Optical Coherence Tomography (OCT)
Anterior Segment Optical Coherence Tomography (OCT)
This is an OCT specifically designed for anterior segment imaging. It is the latest in technology to assess and follow the characteristics in angle anatomy. This helps detects patients who may be at risk of narrow angle-closure glaucoma.
Diabetic Retinopathy or Macular Degeneration Screening using OCT technology
This may allow for early discovery of retinal disease before the physician can detect it. We recommend it for individuals with diabetes and those with a family history of Macular Degeneration.
Glaucoma Screening using OCT technology
This technology provides a cross-sectional image of the optic nerve as well as quantifying the thickness of the nerve tissue; and comparing it to a normative database matched for your age. This test may assist the physician in detecting early signs of Glaucoma.
Fluorescein Angiography is a test that can identify retinal problems of the eye. A special type of camera is used to take pictures of your eye. Dilating drops will be put in your eyes about fifteen minutes before the test is done. The drops will widen your pupils so that the blood vessels in the retina at the back of the eye can be photographed. When your pupils are large, a special dye called Fluorescein is injected into a vein in your hand or arm. As the dye is injected, you may feel warm and slightly nauseated. These feelings usually last only a few seconds.
When you are comfortable, a technician will take several pictures. These pictures will show your doctor the exact location of any problems in your retina. Retinal problems are not uncommon, especially for people with diabetes and older adults. Fluorescein Angiography can help your doctor diagnose and treat many retinal problems. The Fluorescein dye used for the test is very safe. However, it may cause your skin and the white of your eyes to turn yellow for several hours. The yellow colour disappears as your kidneys remove the dye.The dye will be completely removed from your body 48 hours after the test. Drink extra fluids, especially water, for 12 to 24 hours after the test to help remove the dye from your body.
Humphrey Visual Field
This is a visual eye exam that can detect dysfunction in central and peripheral vision which may be caused by conditions such as Glaucoma, Macular Degeneration, and Diabetic Retinopathy.
Ultra-Wide Field Fundus Photography (Optos)
These images are STRONGLY RECOMMENDED by your physician to provide a baseline photograph of your retina and optic nerve. These photos are particularly valuable for long-term follow-up by allowing comparison over time. These photos are not covered by OHIP.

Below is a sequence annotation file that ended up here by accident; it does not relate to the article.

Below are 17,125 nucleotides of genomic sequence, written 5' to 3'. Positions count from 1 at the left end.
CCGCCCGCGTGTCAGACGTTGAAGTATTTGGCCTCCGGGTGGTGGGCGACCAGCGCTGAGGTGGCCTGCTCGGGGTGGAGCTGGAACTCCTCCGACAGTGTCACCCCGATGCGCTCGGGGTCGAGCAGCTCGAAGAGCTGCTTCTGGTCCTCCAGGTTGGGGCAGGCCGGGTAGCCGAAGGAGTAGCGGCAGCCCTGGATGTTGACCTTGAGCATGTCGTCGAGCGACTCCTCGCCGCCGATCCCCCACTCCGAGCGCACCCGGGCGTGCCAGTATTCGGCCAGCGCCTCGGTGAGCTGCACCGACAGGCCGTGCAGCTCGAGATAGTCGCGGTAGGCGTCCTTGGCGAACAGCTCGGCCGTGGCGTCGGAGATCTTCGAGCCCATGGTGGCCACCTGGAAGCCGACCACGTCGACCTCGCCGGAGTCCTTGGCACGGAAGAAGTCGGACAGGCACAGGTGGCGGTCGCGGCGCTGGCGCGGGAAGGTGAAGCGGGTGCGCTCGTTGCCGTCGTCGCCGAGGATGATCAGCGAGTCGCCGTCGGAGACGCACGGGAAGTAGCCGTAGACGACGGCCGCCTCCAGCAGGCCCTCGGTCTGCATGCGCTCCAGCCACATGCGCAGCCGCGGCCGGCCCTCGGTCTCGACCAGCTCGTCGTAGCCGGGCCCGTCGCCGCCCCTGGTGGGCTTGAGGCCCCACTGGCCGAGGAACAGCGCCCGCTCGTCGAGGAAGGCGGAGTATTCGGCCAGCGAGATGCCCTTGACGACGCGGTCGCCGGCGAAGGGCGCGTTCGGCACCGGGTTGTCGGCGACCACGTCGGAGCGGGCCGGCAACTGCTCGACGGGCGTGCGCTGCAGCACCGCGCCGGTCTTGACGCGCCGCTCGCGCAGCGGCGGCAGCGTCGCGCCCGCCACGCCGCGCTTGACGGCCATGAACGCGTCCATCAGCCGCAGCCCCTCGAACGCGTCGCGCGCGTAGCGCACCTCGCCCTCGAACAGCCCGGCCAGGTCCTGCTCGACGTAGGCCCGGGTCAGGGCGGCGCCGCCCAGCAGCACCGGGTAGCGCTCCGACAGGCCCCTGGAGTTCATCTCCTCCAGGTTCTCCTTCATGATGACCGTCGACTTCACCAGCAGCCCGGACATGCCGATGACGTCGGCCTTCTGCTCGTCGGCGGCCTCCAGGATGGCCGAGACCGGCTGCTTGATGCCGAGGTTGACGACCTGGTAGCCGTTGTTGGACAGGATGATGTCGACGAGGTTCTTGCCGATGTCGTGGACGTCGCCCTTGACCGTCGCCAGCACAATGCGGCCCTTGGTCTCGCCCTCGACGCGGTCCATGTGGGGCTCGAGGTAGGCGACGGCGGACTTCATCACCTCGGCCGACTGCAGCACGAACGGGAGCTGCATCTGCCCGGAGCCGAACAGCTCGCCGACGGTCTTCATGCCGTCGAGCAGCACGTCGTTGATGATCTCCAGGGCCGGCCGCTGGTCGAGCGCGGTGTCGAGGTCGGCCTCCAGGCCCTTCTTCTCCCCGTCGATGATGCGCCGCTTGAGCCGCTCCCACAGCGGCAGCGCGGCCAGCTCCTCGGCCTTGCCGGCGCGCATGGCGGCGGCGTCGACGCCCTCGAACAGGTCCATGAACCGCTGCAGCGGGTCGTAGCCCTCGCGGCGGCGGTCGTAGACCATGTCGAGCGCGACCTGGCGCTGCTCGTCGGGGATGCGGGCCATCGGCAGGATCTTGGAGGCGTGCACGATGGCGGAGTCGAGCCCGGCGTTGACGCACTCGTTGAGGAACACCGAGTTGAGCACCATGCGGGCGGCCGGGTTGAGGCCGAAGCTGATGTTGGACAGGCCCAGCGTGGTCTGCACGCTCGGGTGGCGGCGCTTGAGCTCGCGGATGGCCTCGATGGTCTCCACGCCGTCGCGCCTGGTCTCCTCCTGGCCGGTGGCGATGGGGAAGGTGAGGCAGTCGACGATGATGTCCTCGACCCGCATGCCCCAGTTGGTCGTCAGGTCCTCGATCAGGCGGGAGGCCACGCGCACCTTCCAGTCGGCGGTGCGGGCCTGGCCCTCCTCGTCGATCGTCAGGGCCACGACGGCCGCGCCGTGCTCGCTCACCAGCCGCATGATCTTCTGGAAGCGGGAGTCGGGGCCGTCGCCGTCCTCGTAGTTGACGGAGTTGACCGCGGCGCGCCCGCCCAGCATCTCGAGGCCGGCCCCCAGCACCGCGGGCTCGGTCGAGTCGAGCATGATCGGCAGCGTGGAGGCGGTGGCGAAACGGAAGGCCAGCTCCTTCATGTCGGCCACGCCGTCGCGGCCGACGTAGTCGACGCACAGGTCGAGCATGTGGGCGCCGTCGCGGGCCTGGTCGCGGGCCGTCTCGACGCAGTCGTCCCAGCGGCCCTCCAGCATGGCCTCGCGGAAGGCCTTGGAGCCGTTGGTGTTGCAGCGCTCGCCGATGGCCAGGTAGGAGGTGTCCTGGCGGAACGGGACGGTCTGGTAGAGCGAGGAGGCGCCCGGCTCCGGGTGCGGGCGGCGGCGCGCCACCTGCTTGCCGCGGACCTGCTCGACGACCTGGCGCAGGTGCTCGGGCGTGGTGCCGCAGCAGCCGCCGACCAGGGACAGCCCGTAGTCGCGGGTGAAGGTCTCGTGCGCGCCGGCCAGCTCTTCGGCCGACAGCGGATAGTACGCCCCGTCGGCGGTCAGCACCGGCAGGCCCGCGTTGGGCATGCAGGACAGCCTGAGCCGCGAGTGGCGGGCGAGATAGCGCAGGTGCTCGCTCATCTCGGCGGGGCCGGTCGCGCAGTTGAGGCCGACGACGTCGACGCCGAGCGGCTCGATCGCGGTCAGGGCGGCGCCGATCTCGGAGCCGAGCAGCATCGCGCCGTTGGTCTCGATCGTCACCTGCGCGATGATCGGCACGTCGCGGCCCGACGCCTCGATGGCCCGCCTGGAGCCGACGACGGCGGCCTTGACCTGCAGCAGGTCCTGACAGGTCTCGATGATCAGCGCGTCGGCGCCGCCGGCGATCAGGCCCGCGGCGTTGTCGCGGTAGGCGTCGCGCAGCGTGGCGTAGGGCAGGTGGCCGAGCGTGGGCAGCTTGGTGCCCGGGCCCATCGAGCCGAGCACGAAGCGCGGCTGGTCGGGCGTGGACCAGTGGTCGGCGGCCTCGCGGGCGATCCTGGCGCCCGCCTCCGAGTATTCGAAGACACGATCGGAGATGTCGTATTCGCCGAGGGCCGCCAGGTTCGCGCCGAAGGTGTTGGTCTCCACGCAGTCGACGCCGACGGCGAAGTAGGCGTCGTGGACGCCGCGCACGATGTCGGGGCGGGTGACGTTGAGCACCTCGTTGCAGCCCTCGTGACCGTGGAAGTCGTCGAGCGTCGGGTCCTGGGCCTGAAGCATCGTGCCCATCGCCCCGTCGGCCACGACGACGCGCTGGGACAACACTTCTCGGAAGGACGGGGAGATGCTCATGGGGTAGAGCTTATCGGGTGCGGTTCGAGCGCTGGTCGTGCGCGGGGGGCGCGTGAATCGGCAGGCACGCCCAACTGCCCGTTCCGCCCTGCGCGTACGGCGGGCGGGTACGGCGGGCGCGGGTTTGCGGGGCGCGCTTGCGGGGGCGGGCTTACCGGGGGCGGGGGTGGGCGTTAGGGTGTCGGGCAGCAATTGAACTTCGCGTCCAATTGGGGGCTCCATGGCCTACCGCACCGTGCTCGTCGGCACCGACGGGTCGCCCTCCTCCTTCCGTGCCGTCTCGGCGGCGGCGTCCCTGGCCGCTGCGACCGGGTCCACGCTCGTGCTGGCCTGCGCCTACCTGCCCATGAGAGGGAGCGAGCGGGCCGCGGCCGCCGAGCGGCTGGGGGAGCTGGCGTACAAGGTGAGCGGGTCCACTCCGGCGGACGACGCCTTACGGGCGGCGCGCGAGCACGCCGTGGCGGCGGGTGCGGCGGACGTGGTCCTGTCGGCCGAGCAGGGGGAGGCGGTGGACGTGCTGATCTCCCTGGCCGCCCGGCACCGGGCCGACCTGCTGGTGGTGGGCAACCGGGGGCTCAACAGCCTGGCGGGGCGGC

IOL Master 700 & Nidek AL-Scan
This is a laser eye measurement. It is quick and easy with no instruments touching the eye. It is done by the patient focusing on a blinking light. This test generates the most accurate measurements for selecting the correct power of intraocular lens for your eye.
Ultrasound A Scan
This is done using with ultrasound wavelengths. Drops are used to freeze the eyes and a technician will place a probe on your cornea to send soundwaves to measure your eye. This test is covered by OHIP; however, it is not the most accurate measurement available, which is the laser measurement. Even when selecting the medically-necessary intraocular lens implant (covered by OHIP), we still recommend having laser biometry measurements for better accuracy. None the less, with glasses, Ultrasound measurement will provide good vision post surgery.
Ultrasound B Scan
This is a noninvasive diagnostic test commonly used by ophthalmologists for diagnosing numerous orbital diseases. The B-Scan, or brightness scan, can be performed by placing an ultrasound probe directly on the eye, which will be anesthetized, or can also be done over the closed eyelid as well. This scan will result in pictures of any optical lesions, including specifics such as the location, shape, borders and size. The B Scan will provide a cross sectional view of the eye that will give a clear view of the eye structures such as the lens, vitreous, sclera, vitreous and choroid. This type of test is often coupled with an Ultrasound A-Scan as will to help diagnose eye abnormalities and is especially helpful in diagnosing retinal detachments.
This test is done in the same manner as the laser biometry. It provides detailed corneal mapping and assists our surgeon with selecting which intraocular lens implant is best for you. It detects information on astigmatisms which would be missed with conventional testing. This can significantly impact the outcome of your surgery. This test is also highly recommended if selecting a non-OHIP lens implant.
*PLEASE NOTE SOFT CONTACT LENSES SHOULD NOT BE WORN 7 DAYS PRIOR TO ANY MEASUREMENTS FOR CATARACT SURGERY AND HARD/RIGID GAS PERMEABLE CONTACTS SHOULD NOT BE WORN 2-3 WEEKS PRIOR TO ANY MEASUREMENTS FOR CATARACT SURGERY*